Evan Boling and Boling's Barbershop
Your Wife's Favorite Barber Shop
By Jordan Venema
Photo: Amber Smith
This wasn’t the first time I’d gotten a haircut at Boling’s, but it was the first time I’d interviewed the barber while sitting in his chair. Scout’s honor though, whatever words I write about Evan Boling are not influenced by the straight razor he’s holding to my neck.
Talk about the straight razor gets Evan thinking: Maybe customers come to barber shops for the razor alone. “The allure of danger,” he calls it, “like old mobster movies, back alley fights, you know?” – this coming from one of the friendliest dudes you’ll ever meet.
These days, you’ll be hard pressed to find a seat at Boling’s, the barbershop is so popular. It’s not just the straight razor shave; there’s also the nostalgia of the old barbershop culture. The symbolism alone of that red, white and blue barber pole – it’s pure Americana.
Even Aaron Ashford, Boling’s second barber, says he’s commonly asked, “What’s that smell? You smell just like my grandfather.” That, you ask, is the smell of a man, the smell of aftershave.
Boling’s is packed, but sometimes their customers are mothers with young children or dudes barely out of their teens, none of whom likely have some a personal or historic allegiance to the barber culture. Yet the customers keep coming, waiting patiently while clippers buzz and barbers spin their yarns.
“We’re definitely your wife’s favorite barber shop,” says Evan. “We’ve had guys come in here who only came because their wives said, ‘This is where you’re getting your cut.’”
The reason for Boling’s popularity, with wives and mothers and men alike, will be obvious to anyone who takes a couple steps inside the shop. Only two because that’s how many it takes to find yourself smack dab in the middle of it all, the tiny two-chair curio shop and work-hour home to a couple of the largest personalities in town.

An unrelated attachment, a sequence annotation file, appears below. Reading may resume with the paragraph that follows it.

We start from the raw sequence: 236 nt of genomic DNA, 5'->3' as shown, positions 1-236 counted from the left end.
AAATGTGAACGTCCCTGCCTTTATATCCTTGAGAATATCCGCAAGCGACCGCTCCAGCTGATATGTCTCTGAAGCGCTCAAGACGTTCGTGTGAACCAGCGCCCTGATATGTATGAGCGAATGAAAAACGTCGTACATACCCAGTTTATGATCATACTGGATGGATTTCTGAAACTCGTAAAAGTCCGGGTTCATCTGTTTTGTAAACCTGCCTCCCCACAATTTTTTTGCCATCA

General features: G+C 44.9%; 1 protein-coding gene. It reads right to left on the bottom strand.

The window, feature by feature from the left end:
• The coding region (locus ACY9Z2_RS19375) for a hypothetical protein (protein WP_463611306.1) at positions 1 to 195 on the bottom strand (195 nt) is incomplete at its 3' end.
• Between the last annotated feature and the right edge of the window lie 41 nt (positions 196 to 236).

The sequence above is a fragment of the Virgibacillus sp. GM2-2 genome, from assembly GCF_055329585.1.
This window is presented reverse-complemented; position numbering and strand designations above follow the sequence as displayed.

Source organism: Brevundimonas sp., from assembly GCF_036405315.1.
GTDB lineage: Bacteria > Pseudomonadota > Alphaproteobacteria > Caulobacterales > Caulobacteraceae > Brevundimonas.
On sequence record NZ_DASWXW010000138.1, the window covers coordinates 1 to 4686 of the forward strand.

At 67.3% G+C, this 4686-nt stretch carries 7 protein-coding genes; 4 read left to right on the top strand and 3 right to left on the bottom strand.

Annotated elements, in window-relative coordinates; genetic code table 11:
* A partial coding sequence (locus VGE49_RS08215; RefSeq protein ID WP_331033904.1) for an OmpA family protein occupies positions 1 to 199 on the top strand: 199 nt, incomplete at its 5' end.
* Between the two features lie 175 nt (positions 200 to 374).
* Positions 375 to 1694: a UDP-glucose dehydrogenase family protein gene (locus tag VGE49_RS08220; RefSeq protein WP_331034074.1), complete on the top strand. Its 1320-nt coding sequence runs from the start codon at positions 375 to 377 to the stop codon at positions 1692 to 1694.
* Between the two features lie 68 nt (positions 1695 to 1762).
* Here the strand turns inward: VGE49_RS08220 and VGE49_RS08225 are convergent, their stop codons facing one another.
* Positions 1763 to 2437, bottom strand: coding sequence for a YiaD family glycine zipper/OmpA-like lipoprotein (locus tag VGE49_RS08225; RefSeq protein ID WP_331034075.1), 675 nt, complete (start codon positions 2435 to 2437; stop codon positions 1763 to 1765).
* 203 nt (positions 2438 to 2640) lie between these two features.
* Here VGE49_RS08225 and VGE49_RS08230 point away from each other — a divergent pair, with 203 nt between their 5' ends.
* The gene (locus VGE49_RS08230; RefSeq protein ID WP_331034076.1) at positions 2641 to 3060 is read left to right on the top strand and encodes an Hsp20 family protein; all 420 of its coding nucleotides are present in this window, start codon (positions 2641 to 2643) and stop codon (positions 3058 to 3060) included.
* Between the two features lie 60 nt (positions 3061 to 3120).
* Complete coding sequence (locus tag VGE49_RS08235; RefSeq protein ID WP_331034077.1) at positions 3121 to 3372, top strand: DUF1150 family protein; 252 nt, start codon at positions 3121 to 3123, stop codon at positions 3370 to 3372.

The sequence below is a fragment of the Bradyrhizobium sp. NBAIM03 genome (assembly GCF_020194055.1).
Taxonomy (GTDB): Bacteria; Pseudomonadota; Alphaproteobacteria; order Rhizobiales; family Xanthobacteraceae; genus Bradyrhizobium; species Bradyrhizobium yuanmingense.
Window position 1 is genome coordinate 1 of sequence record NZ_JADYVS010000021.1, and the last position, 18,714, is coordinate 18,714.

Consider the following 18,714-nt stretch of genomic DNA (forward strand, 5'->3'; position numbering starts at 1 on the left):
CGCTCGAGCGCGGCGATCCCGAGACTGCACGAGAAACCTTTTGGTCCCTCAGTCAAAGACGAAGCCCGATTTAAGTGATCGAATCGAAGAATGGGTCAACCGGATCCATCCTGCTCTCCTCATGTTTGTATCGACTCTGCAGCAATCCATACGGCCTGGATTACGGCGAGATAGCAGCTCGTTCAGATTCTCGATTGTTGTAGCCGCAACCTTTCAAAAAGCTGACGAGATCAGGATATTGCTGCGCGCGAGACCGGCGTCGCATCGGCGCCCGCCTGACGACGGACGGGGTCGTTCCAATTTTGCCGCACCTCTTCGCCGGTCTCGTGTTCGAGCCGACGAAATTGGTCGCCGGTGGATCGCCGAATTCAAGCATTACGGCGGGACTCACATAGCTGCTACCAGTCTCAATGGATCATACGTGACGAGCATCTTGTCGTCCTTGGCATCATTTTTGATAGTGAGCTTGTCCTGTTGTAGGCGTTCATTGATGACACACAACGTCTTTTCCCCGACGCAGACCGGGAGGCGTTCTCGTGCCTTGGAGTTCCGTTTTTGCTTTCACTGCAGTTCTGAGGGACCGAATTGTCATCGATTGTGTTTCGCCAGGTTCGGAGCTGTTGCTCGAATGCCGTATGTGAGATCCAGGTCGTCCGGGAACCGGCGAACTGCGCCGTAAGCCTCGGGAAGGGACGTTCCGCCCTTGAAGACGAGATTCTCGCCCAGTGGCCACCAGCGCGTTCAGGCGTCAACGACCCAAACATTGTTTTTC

Boling’s celebrated its fifth anniversary on April Fool’s Day, and Evan couldn’t have planned a better date. Good humor is the fuel that drives this shop, and though it’s been speeding along these past five years, it wasn’t until January 2014 that Boling’s hit full throttle. That month, Ashford fastened into the passenger seat to man the second chair.
Before he became a barber, Ashford worked as a grocer and got his cut from Evan. “It was an awesome hangout,” Ashford says about Boling’s. “I’d spend my days off here and hang out when I got my hair cut. I would tell Evan, ‘Oh my gosh, you’ve got the best job in the whole world.’”
“Yeah, and Aaron suits the shop perfectly,” says Boling.
The two really do paint a perfect portrait: tattoos and beards and big smiles the both of them, with Boling sporting a Toronto Blue Jays cap and Ashford ready to stand in as John Goodman’s more dapper doppelganger.
“You know, you can’t fake a good haircut,” Boling begins, philosophizing hair. “If a haircut is jenky, it’s jenky. But,” he ponders further, “it’s not always a jenky haircut. Sometimes people just have jenky hair.”
Ashford offers exhibit A, the head of hair with a cowlick the size of a typhoon.